Mandatory Training Coming for a Major Trucking Issue?
The question about choice versus compulsion in trucking is one that goes back for decades.
The idea that drivers should be required to undergo certain types of training is usually accompanied by lofty aspirations aimed at safety.
Mandatory training programs for certain dangers on the road have gotten mixed feedback, with some claiming it sacrifices the freedom of drivers in the quest to obtain an end goal. Even in the goal is a worthwhile one, the idea of taking away choice in the matter presents larger and more far-reaching concerns.
One proposed bill would require truck drivers to get training concerning an issue which has plagued their industry for decades – human trafficking.
When it comes to hauling cargo across long distances, there are many economic benefits and opportunities. Unfortunately, the arrangement also presents the means and methods to take part in illegal activities as well. Some drivers are willing to take this risk, and this has led to more than a few isolated incidents of human trafficking in trucking.
Trucking has taken many steps to draw attention to the problem. From beefing up the security and surveillance capabilities at truck stops to launching industry-wide educational initiatives, carriers have done anything but ignore the issue.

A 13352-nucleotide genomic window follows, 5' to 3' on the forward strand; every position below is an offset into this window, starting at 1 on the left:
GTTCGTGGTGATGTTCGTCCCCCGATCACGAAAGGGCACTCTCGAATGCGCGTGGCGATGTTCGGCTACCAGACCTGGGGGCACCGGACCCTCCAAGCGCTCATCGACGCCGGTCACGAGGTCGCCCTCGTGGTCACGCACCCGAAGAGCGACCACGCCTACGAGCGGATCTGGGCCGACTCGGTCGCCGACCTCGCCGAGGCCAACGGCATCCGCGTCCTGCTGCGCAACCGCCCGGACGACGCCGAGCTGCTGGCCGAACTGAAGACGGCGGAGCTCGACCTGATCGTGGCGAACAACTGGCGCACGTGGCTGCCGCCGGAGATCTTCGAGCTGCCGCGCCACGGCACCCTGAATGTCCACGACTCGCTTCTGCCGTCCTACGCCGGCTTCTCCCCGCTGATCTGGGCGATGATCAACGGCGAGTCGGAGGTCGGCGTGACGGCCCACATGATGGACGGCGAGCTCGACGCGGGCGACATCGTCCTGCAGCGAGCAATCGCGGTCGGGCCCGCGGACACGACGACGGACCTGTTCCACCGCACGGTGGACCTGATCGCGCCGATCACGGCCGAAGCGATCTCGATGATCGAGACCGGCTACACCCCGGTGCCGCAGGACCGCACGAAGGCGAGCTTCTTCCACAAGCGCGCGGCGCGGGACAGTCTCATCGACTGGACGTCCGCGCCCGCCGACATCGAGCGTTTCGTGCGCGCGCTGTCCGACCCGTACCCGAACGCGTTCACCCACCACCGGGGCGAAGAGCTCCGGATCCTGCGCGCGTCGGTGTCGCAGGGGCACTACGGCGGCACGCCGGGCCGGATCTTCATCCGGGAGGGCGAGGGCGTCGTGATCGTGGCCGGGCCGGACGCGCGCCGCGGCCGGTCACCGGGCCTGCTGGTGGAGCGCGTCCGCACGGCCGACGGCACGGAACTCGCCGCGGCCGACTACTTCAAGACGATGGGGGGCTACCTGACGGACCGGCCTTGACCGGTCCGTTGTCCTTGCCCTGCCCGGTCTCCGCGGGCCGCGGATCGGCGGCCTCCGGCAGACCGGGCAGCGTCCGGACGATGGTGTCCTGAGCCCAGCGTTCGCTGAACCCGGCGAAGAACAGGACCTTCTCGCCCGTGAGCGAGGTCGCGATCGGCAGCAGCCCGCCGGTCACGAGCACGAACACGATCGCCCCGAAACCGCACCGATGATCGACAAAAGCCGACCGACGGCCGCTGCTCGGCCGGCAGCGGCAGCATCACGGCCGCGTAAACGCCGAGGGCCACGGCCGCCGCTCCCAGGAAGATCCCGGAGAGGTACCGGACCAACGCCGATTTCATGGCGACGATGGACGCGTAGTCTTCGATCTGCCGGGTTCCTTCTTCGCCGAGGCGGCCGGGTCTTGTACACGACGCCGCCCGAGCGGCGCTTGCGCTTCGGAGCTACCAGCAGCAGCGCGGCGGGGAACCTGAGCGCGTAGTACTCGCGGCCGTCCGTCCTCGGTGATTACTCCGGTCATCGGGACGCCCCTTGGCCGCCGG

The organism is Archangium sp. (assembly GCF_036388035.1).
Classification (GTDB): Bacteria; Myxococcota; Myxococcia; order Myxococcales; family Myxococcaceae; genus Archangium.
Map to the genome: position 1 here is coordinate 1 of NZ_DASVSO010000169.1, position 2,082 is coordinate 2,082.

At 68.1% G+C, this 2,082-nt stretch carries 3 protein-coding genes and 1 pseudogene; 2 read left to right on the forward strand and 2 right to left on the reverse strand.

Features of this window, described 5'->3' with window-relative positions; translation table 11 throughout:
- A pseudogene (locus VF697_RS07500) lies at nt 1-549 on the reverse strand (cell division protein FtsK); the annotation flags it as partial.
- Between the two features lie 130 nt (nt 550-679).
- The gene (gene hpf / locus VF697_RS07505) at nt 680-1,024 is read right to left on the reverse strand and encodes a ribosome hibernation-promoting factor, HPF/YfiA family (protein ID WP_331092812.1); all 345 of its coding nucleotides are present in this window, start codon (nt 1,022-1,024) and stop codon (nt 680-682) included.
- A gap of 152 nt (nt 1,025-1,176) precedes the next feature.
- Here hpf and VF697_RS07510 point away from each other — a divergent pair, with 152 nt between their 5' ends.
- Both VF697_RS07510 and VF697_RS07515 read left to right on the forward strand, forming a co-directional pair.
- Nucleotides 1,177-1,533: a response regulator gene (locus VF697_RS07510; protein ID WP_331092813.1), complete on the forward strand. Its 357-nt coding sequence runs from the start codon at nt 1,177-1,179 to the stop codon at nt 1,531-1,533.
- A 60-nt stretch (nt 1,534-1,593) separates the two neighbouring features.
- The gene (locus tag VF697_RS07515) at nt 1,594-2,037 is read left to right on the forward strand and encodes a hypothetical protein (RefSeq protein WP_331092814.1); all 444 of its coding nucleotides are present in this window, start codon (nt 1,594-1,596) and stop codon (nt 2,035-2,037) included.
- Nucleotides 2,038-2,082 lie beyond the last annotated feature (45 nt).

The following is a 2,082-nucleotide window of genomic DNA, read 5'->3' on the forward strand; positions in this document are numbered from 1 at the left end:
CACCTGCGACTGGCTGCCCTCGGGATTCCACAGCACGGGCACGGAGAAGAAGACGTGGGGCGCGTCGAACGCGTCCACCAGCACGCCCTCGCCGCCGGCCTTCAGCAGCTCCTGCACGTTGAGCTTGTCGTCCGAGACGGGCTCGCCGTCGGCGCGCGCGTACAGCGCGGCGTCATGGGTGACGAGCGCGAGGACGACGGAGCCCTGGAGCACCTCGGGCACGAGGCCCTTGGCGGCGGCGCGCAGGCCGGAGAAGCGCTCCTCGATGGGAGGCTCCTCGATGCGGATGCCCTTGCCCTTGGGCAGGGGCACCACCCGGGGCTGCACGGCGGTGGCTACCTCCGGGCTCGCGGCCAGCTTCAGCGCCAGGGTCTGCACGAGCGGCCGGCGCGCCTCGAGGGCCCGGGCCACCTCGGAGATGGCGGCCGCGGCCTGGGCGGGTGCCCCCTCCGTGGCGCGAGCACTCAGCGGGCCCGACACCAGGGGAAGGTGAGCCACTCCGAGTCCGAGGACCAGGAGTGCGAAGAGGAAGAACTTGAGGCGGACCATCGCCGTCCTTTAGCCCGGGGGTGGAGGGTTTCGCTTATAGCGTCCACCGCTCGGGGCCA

In some cases, the amount of ire trucking catches for this problem has created some tensions. Truckers and managers have often spoke out against previous laws mandating compulsory steps due to these dangers. Some claim it paints the industry in a bad light, while others say it presents unfair requirements that strain companies who must comply.
A bill proposed by Rep. Joel Kleefisch would require CDL driving schools and technical colleges to teach drivers the signs of human trafficking. While some have said these steps could be helpful, many similar measures are already taken by carriers voluntarily.
Mandating another compulsory component in the truck driver’s curriculum would serve as an additional hindrance to onboarding new drivers, no matter how small or simple the purported update would be.
Mandatory updates to trucker training based on issues in the industry could provide short-term benefits, but it sets precedents about the long-term freedom drivers and training managers will have in the industry moving forward.